Spreading the word about the value of CETA membership is its own reward in terms of the potential to have more industry colleagues working collaboratively. In 2018 there will be a second reward for such efforts.

“This year the membership committee introduced a new referral program to help increase membership,” explains Niessner-Pyatt. “If an existing member refers a new member, the existing member will get a $100 credit applied to their 2019 dues.”

Niessner-Pyatt would like to hear from members and prospective members regarding ideas they have about how to increase membership. “I would also like to hear from past members on why they are not a member and what would motivate them to rejoin the CETA family.”

For CETA members who would like to make an even fuller commitment to involvement, Niessner-Pyatt offers a reminder. “I would encourage anyone who would like to join our committee, to provide any feedback or ideas—for one meeting or several meetings—to please contact Debbie Murray at info@ceta.org, and she can add you to the meeting. This is a great way to get more involved in CETA and make an impact in the industry.”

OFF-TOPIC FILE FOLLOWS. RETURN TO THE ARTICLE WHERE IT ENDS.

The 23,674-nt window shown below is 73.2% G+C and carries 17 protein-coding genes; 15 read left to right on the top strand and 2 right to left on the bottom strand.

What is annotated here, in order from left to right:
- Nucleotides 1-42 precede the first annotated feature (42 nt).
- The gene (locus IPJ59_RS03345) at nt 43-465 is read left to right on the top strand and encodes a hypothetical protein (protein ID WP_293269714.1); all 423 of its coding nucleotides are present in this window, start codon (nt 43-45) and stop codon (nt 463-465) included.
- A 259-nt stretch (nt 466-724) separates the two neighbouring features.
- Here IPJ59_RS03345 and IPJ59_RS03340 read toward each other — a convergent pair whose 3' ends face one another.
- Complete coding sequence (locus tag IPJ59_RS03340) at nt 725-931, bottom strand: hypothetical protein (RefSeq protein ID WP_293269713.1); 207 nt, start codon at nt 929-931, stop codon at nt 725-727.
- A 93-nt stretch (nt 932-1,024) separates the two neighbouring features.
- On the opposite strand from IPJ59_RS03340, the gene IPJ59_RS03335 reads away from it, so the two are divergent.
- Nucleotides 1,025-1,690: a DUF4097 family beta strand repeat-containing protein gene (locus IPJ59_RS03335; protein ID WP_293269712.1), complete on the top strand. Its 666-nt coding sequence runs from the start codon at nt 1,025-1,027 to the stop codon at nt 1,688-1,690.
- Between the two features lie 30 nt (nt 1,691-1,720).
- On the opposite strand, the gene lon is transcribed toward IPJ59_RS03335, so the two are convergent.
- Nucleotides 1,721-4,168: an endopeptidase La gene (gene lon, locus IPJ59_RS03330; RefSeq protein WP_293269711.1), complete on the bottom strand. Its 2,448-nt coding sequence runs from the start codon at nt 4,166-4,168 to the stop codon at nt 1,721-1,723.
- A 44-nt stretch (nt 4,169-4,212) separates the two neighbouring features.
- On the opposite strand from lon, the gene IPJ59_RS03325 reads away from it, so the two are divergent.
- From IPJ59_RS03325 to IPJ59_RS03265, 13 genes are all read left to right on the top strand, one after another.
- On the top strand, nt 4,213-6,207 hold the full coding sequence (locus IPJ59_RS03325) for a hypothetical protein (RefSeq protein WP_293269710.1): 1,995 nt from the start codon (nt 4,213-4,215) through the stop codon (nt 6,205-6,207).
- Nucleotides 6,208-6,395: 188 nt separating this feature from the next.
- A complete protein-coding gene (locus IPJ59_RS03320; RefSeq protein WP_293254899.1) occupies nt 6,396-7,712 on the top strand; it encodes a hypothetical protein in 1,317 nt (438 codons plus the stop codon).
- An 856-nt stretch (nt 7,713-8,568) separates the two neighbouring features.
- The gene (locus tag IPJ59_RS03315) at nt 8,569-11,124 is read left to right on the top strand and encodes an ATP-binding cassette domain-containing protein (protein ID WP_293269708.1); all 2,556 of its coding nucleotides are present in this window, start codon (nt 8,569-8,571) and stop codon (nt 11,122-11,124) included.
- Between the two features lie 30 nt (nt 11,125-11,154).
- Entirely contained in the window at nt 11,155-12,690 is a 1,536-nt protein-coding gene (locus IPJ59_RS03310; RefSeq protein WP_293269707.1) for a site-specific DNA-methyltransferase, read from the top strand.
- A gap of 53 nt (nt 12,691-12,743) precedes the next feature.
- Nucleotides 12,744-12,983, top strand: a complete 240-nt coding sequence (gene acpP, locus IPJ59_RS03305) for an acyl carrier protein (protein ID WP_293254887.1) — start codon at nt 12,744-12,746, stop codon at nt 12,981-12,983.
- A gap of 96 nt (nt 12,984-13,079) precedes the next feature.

Why Not?

Greg Sprunk, who is part of the membership committee and the president of Superior Cleaning Equipment in Phoenix, AZ, has firsthand experience with the ‘why not’ question. “I was a hold out,” he explains.

“I have been a dealer for the past 26 years and really didn’t understand what the value was, so I can speak to the dealers who aren’t members,” says Sprunk. “Just the fact that we have an organization that is looking out for dealer interests is worth it alone.”

The board, committees, and membership of CETA do a lot of heavy lifting on behalf of the industry, explains Sprunk. “I have great respect and admiration for Dr. Marlo Dean with Kärcher, chairman of the technology and standards committee, who was one of the first Landa people I met in the late ‘80s. He is really on the front lines.”